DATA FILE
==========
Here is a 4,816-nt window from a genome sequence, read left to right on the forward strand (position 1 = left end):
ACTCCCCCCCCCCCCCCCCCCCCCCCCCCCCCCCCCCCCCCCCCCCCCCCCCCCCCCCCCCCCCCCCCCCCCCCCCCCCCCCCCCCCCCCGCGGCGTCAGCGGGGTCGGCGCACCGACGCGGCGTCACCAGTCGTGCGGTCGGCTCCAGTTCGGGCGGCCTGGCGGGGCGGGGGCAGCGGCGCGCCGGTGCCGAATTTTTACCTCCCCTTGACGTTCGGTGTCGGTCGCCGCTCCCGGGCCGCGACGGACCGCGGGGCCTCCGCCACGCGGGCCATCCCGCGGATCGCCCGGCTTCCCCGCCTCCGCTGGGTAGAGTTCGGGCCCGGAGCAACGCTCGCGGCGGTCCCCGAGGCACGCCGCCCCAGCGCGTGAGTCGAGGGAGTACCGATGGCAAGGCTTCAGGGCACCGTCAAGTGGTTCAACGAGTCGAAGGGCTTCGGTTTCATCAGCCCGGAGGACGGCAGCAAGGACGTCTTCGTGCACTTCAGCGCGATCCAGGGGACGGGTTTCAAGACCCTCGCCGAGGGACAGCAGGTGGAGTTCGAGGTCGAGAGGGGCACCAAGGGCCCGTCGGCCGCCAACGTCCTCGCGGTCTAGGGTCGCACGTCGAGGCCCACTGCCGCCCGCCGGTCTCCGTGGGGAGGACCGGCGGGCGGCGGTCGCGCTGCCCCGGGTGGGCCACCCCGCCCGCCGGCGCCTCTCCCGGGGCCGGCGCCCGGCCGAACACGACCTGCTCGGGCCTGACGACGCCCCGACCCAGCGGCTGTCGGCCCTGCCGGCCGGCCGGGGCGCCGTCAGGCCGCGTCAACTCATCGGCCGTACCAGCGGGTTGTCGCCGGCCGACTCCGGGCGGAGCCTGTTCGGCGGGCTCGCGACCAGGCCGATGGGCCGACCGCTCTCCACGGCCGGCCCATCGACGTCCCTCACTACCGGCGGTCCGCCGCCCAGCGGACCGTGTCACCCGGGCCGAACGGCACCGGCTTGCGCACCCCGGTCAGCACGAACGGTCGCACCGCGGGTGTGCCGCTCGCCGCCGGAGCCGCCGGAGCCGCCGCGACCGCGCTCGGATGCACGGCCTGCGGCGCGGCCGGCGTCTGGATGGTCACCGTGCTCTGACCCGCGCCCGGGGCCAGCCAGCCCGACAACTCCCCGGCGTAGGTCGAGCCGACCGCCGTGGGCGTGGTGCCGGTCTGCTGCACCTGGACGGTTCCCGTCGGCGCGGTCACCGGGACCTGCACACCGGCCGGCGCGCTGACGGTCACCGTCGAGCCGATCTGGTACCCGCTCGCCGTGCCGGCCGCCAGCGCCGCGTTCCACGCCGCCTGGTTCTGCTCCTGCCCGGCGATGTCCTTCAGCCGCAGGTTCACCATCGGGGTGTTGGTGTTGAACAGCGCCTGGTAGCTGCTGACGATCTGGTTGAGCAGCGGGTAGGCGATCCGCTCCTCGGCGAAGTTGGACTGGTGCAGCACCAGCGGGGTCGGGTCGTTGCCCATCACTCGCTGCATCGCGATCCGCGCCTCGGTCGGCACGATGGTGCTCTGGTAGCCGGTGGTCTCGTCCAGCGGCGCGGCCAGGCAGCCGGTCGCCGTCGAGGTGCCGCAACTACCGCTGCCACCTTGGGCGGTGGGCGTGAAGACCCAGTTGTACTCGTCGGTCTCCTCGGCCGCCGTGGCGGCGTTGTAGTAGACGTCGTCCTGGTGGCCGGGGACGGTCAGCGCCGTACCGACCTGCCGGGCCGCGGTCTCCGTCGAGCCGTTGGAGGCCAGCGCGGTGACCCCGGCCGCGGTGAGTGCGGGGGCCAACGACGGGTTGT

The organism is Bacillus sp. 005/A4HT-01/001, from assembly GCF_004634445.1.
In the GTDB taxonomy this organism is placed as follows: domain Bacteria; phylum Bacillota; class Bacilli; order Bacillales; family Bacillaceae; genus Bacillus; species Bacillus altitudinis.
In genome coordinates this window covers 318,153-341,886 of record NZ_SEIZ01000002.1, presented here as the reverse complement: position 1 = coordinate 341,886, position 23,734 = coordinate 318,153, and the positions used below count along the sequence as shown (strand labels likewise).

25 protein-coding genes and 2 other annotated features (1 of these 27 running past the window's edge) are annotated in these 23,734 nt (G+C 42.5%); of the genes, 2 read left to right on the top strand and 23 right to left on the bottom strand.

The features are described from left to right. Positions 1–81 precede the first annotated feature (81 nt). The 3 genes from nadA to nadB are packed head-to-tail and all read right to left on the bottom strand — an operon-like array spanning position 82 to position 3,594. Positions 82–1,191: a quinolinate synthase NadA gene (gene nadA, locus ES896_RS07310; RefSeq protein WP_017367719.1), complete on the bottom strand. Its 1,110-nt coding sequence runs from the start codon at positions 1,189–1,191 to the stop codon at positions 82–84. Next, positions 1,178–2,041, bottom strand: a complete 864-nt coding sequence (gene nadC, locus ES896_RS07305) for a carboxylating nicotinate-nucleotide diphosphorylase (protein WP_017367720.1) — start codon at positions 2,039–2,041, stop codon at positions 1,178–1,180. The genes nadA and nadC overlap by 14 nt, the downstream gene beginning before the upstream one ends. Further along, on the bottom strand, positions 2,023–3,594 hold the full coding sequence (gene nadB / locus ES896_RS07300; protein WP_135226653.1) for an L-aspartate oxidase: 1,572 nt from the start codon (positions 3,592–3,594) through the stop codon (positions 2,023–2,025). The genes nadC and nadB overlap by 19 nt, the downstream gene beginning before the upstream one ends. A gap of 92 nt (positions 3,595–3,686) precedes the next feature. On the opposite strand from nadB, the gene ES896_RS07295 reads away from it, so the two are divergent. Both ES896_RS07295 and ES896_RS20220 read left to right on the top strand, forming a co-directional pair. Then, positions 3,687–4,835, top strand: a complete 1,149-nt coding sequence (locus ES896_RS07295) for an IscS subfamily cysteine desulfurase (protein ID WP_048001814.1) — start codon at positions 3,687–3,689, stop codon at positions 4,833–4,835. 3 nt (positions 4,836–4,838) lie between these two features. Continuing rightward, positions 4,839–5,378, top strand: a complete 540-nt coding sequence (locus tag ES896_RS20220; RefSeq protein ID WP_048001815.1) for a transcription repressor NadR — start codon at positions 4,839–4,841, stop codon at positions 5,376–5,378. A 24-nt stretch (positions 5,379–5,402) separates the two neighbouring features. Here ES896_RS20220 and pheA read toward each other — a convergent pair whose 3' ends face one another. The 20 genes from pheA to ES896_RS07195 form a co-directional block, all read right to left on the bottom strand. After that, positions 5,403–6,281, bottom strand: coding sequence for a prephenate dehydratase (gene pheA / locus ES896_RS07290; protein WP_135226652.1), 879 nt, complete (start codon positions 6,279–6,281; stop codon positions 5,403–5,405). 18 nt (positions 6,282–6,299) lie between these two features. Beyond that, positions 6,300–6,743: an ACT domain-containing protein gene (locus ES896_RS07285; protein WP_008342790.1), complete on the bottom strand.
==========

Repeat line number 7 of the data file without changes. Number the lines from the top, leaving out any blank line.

The features are described from left to right. Positions 1–81 precede the first annotated feature (81 nt). The 3 genes from nadA to nadB are packed head-to-tail and all read right to left on the bottom strand — an operon-like array spanning position 82 to position 3,594. Positions 82–1,191: a quinolinate synthase NadA gene (gene nadA, locus ES896_RS07310; RefSeq protein WP_017367719.1), complete on the bottom strand. Its 1,110-nt coding sequence runs from the start codon at positions 1,189–1,191 to the stop codon at positions 82–84. Next, positions 1,178–2,041, bottom strand: a complete 864-nt coding sequence (gene nadC, locus ES896_RS07305) for a carboxylating nicotinate-nucleotide diphosphorylase (protein WP_017367720.1) — start codon at positions 2,039–2,041, stop codon at positions 1,178–1,180. The genes nadA and nadC overlap by 14 nt, the downstream gene beginning before the upstream one ends. Further along, on the bottom strand, positions 2,023–3,594 hold the full coding sequence (gene nadB / locus ES896_RS07300; protein WP_135226653.1) for an L-aspartate oxidase: 1,572 nt from the start codon (positions 3,592–3,594) through the stop codon (positions 2,023–2,025). The genes nadC and nadB overlap by 19 nt, the downstream gene beginning before the upstream one ends. A gap of 92 nt (positions 3,595–3,686) precedes the next feature. On the opposite strand from nadB, the gene ES896_RS07295 reads away from it, so the two are divergent. Both ES896_RS07295 and ES896_RS20220 read left to right on the top strand, forming a co-directional pair. Then, positions 3,687–4,835, top strand: a complete 1,149-nt coding sequence (locus ES896_RS07295) for an IscS subfamily cysteine desulfurase (protein ID WP_048001814.1) — start codon at positions 3,687–3,689, stop codon at positions 4,833–4,835. 3 nt (positions 4,836–4,838) lie between these two features. Continuing rightward, positions 4,839–5,378, top strand: a complete 540-nt coding sequence (locus tag ES896_RS20220; RefSeq protein ID WP_048001815.1) for a transcription repressor NadR — start codon at positions 4,839–4,841, stop codon at positions 5,376–5,378. A 24-nt stretch (positions 5,379–5,402) separates the two neighbouring features. Here ES896_RS20220 and pheA read toward each other — a convergent pair whose 3' ends face one another. The 20 genes from pheA to ES896_RS07195 form a co-directional block, all read right to left on the bottom strand. After that, positions 5,403–6,281, bottom strand: coding sequence for a prephenate dehydratase (gene pheA / locus ES896_RS07290; protein WP_135226652.1), 879 nt, complete (start codon positions 6,279–6,281; stop codon positions 5,403–5,405). 18 nt (positions 6,282–6,299) lie between these two features. Beyond that, positions 6,300–6,743: an ACT domain-containing protein gene (locus ES896_RS07285; protein WP_008342790.1), complete on the bottom strand.